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A huge year for policing

By Staff Reporter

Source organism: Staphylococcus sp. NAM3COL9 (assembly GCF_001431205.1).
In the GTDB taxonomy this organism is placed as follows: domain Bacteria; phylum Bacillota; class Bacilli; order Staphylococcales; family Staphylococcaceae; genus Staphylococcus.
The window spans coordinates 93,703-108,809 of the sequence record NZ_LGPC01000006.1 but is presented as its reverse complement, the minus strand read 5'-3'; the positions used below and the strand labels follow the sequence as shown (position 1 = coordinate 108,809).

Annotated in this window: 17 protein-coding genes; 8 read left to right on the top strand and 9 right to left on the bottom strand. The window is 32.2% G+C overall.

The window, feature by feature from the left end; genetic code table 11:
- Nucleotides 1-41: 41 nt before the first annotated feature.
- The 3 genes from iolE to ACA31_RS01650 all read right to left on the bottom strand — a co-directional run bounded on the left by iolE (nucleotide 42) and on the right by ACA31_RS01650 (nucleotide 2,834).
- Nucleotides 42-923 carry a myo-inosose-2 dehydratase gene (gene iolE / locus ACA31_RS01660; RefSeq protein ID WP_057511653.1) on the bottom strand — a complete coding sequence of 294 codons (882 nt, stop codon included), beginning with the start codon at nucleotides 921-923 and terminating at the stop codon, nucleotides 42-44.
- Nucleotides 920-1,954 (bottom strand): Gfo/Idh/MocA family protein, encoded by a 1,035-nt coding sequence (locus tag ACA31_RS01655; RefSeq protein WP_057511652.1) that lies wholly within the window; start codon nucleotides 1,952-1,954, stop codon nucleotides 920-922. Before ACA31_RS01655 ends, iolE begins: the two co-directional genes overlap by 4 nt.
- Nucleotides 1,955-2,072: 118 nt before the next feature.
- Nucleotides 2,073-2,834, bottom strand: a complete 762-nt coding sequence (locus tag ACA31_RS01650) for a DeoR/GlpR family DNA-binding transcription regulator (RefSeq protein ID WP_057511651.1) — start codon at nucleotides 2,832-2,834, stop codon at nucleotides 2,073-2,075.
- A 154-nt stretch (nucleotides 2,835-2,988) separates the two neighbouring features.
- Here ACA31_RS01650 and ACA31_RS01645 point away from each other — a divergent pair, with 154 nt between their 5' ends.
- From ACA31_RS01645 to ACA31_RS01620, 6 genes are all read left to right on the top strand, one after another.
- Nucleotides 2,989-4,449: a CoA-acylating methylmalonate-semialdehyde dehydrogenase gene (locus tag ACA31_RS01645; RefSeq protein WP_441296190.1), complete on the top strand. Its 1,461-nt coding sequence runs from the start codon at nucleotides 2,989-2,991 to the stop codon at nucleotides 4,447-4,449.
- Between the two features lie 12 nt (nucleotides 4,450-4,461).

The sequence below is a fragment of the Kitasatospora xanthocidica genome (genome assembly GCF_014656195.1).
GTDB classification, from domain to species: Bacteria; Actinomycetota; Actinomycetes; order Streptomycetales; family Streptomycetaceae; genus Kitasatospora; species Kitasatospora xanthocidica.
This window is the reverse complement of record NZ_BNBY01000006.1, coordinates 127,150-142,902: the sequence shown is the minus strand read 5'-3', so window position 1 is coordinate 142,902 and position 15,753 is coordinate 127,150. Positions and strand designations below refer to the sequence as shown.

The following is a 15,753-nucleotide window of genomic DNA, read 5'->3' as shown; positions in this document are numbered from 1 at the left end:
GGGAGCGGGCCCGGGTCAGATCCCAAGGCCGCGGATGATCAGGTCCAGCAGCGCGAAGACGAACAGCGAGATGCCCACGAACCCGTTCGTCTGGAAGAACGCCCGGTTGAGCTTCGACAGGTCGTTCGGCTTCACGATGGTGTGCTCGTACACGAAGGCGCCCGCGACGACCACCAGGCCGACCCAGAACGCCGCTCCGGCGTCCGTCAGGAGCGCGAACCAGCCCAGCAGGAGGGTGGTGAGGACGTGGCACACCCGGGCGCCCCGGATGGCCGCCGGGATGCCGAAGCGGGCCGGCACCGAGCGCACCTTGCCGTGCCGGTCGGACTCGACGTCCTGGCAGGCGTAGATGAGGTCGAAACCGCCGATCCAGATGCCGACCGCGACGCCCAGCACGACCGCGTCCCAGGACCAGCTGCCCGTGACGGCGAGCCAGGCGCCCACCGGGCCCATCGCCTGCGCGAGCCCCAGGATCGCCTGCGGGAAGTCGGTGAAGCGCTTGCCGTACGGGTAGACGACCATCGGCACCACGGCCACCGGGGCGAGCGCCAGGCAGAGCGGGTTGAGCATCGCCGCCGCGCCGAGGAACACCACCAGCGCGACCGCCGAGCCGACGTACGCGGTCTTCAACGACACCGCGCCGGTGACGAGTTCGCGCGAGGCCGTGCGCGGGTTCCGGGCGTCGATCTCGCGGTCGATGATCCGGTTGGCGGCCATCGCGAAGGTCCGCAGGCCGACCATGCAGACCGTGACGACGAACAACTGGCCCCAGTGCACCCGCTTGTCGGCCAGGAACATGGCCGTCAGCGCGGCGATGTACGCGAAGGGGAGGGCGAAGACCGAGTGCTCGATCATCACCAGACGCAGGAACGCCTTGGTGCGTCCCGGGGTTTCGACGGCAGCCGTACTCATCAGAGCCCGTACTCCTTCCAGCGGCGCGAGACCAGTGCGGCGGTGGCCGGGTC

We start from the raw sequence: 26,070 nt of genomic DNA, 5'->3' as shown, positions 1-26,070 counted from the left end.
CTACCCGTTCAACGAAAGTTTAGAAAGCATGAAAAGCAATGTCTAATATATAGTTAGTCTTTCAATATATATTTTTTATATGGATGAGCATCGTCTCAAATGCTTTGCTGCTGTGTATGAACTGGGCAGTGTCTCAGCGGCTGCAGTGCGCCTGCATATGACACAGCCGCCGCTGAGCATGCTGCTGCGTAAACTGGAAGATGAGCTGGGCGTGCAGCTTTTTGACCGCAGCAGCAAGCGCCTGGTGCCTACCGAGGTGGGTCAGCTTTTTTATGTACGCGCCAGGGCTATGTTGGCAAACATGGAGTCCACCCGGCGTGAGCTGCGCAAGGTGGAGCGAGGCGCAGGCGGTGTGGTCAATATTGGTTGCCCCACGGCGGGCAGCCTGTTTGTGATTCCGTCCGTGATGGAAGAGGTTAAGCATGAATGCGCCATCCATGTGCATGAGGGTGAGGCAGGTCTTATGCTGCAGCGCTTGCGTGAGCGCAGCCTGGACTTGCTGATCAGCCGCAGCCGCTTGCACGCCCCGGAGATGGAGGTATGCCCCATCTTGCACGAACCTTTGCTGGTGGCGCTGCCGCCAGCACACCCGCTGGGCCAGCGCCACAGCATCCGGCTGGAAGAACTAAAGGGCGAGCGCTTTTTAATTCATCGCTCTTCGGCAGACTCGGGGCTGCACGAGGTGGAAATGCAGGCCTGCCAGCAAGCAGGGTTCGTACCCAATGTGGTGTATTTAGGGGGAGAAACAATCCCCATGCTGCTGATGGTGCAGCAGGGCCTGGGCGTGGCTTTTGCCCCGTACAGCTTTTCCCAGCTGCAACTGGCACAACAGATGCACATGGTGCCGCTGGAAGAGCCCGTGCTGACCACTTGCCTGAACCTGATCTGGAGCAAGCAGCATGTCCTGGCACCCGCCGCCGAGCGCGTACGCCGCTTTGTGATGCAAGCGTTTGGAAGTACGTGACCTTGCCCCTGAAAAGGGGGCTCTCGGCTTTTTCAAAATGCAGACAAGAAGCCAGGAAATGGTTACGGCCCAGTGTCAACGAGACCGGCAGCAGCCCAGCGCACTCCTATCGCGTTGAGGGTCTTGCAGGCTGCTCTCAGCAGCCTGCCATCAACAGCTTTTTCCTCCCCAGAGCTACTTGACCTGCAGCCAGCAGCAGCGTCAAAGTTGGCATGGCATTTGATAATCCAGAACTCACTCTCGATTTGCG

TALKS aimed at restoring the devolved institutions get under way later this week and we have already rehearsed what needs to be done by the parties here in order to ensure that any resumed Executive and Assembly are fit for purpose and possessed of the requisite commitment to justice and rights to allow them to last. But away from Stormont it’s clear that the PSNI and its still relatively new Chief Constable have a lot of work to do in order to undo the damage done in what’s been a year of reversals and missteps for an organisation that appears to have lost its direction and purpose. Not to put too fine a point on it, it’s been a disaster for the PSNI vis a vis its relationship with the nationalist community. The support the new policing arrangements were given to allow devolution to forge ahead was contingent on a number of factors, most of which have either fallen by the wayside or are being flagrantly disregarded. At the most basic level, the urgent requirement for the policing service to reflect the community it serves has never been met –on the contrary, it now appears to be in reverse with calls growing for a return to 50-50 recruitment. Coming two decades after the formation of the PSNI, this is desperately disappointing and places a question mark over the very concept of fair and balanced policing. But to make things immeasurably worse, the performance of Simon Byrne in the top job has led many to question the wisdom of his appointment. Any casual observation of recent history will reveal that there is no appetite within the nationalist political family for knee-jerk targeting of new PSNI Chief Constables. But when the PSNI needs to be held to account it is held to account in a robust and positive manner – the legacy issue being a recurring source of contention. But in the seven months since Mr Byrne took on the role, we’ve seen an extraordinary series of what we might charitably call unfortunate events – some cynical and deliberate acts, some common or garden incompetence – which have been incredibly debilitating to law and order in the north and which mean that the coming year is one in which his ability to see out his contract is going to be put under very serious scrutiny. First and most worrying is Mr Byrne’s increasing determination to use the PSNI as a bulwark against progress on the aforementioned legacy issue. His decision to go the Supreme Court to appeal adverse rulings on legacy investigations has seen him park the PSNI tank on the lawn of victims and survivors. His extraordinarily brutish threat to take children away from their parents quite frankly left some experienced observers here open-mouthed in astonishment. And his handling of summer bonfire issues – in particular the Avoniel and New Lodge stand-offs – underlined concerns around whether he’s possessed of the necessary insight and tactical nous to lead the PSNI forward. And to put the tin hat on an annus horribilis for policing here, Mr Byrne decided to pose for a Christmas pic with heavily armed officers at Crossmaglen barracks, to the consternation of nationalist politicians. Entirely unsurprising; entirely unacceptable. Possibly fixable; possibly terminal.

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